The female could either be a female Rufous Hummingbird or a female Allen's Hummingbird. Females in both species are indistinguishable in the field but have differences in their tail feathers that can be identified in the hand of a bander. The Allen's female has more narrow outer tail feathers.
Katherine has had Rufous hummingbirds visit her home in the past, and while we wait for a positive ID on this bird, she is getting some gorgeous images.
Photo credit: Katherine Noblet
Some individual females of both Rufous and Allen's species have partial gorgets, as shown above, and females of both species have green feathers on their backs!
A mature male Rufous, below, is currently wintering at the home of Tommy and Virginia Curtis in Smithville, TN (DeKalb County) in middle Tennessee. This male has been present for two weeks. The Curtis family had an over-wintering Rufous hummingbird in 2004-2005 that stayed for 108 days, from Nov 26-March13. In 2006 they had an immature Rufous present from Dec1-Dec11. An immature Ruby-throated hummer was present at their feeder from Nov 10-16 in 2012, and the current wintering Rufous was first sighted October 30th. They will be adding a heat lamp to the feeder tomorrow to keep the nectar from freezing.
Photo credit: Tommy and Virginia Curtis
And below, a Calliope Hummingbird, located in the Nashville area, arrived on October 27th. This is believed to be the same Calliope that appeared in 2012 and was present from October 12th until sometime in April of 2012. At that time he was found to be a hatching year bird and Scott describes him as much more spectacular as an adult! Visit this link to see his appearance last year: Calliope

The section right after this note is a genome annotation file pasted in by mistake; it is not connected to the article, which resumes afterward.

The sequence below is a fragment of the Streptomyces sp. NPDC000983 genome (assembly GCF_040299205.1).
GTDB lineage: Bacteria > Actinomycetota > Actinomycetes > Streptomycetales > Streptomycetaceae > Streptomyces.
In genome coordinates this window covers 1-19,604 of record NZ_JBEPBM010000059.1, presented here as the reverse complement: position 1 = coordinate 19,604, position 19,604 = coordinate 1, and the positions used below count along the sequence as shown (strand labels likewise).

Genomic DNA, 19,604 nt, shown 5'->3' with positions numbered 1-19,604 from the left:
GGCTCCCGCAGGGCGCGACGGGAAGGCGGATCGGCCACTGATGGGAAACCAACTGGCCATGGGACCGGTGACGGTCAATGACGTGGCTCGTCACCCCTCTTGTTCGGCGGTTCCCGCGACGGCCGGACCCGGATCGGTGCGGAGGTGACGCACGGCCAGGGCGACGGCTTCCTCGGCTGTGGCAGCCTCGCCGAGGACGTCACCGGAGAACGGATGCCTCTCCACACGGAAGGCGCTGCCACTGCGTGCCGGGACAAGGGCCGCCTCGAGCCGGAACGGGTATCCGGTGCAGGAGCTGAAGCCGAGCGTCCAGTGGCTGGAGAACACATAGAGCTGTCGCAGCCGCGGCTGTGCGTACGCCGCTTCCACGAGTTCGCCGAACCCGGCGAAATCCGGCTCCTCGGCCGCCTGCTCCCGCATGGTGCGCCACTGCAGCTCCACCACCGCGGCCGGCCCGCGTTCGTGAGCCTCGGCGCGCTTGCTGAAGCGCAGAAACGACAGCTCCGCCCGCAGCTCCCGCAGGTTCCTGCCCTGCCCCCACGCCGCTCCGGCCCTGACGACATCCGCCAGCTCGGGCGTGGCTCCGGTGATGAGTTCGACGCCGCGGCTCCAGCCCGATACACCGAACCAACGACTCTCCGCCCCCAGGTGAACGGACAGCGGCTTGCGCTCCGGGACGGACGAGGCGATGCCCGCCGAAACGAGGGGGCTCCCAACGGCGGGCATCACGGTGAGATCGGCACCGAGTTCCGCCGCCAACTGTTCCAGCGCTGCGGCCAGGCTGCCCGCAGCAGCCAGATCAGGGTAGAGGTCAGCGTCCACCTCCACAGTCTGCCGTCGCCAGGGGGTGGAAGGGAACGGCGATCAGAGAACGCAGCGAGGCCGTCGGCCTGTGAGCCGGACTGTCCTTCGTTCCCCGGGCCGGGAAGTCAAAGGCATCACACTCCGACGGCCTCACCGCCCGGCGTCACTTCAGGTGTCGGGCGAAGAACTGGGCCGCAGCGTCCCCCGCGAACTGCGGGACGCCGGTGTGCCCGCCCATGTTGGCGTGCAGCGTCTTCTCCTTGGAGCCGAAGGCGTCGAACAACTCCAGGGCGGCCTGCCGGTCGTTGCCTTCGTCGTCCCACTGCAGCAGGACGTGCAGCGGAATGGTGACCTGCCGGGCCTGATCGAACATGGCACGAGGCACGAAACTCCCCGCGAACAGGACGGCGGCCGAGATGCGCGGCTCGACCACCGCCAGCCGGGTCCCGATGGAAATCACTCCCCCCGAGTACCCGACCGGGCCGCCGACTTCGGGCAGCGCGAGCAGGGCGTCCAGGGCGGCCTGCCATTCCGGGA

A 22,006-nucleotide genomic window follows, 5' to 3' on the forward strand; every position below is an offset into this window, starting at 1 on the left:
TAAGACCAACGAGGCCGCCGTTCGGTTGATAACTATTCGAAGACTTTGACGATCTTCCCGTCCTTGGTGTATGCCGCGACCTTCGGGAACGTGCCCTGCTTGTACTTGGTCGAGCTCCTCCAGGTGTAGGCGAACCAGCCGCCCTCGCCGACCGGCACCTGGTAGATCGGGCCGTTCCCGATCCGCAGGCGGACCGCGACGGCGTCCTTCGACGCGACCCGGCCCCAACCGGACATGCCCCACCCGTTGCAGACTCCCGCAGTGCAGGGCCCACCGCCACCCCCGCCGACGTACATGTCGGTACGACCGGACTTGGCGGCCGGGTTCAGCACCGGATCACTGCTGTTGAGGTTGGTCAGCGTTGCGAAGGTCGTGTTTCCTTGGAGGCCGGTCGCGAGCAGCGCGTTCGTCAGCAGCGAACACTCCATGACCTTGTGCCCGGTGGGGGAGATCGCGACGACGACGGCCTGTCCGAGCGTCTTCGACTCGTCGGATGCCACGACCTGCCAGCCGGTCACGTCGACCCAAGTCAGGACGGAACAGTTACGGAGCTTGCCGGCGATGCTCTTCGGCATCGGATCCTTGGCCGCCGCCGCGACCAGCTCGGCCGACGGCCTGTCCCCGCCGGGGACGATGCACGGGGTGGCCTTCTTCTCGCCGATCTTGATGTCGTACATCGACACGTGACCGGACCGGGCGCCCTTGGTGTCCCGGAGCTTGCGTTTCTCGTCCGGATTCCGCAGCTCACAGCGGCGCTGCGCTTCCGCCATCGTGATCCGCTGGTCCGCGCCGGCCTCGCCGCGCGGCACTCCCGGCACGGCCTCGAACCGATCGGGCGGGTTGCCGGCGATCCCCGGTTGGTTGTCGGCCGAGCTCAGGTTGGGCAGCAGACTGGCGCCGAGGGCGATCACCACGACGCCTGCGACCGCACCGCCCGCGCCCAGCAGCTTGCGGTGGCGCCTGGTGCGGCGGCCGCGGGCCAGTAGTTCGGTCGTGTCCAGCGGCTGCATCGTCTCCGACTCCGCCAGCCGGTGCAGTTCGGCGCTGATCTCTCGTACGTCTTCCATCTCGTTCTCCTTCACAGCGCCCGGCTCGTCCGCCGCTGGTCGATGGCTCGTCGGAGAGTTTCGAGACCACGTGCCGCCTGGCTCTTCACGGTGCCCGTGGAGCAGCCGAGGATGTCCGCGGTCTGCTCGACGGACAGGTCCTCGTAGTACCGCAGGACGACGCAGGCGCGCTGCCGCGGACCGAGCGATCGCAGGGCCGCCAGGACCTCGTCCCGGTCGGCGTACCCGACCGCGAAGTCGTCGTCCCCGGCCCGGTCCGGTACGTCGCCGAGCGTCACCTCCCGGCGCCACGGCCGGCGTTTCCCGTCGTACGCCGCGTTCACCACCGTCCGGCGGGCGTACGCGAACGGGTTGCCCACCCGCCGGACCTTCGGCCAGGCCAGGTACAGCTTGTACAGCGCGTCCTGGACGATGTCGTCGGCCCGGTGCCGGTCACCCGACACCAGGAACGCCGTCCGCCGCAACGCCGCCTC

Calliopes are the smallest hummingbird normally found in the United States and the only hummer to have dark purple-red gorget feathers on a white background in a shape that resembles an inverted V.
Tommorrow morning (Nov 12th) a strong cold front is moving into middle Tennessee (Nashville and Smithville areas) bringing advisories for 20-30 mph winds, gusting up to 45, a mix of sleet, rain, snow, with night temperatures plummeting to 19° F . That same front will be pushing east into northeastern Tennessee and the Johnson City area later in the day.
One wonders why these hummers are finding their way to Tennessee instead of the warmer climates of Mexico, their traditional winter home. Despite the cold weather that is typical of Tennessee winters, each year brings more hummingbird sightings than the year before.
A special thank you to Katherine Noblet, Tommy and Virginia Curtis, and Scott Somershoe for the use of their images in this blog post.
Links and Resources:
Fourteen species of hummingbirds have been documented in the east during fall and winter months. In east Tennessee, report sightings to Mark Armstrong at Woodthrush@bellsouth.net or 865-748-2224. For a list of contact information for other eastern areas, visit winter reporting on the Hummingbird Study Group website or report sightings to Bob and Martha Sargent, Rubythroat@aol.com or 205-681-2888.
Wintering hummingbirds in Tennessee
Visit Bob Sargent's information on wintering hummingbirds
Bob Sargent describes the Rufous Hummingbird as very cold-hardy.
Sargent on wintering Calliopes and the Allen's Hummingbird
Hummingbirds in my watercolor gallery and hummingbird art on Vickie's Sketchbook blog.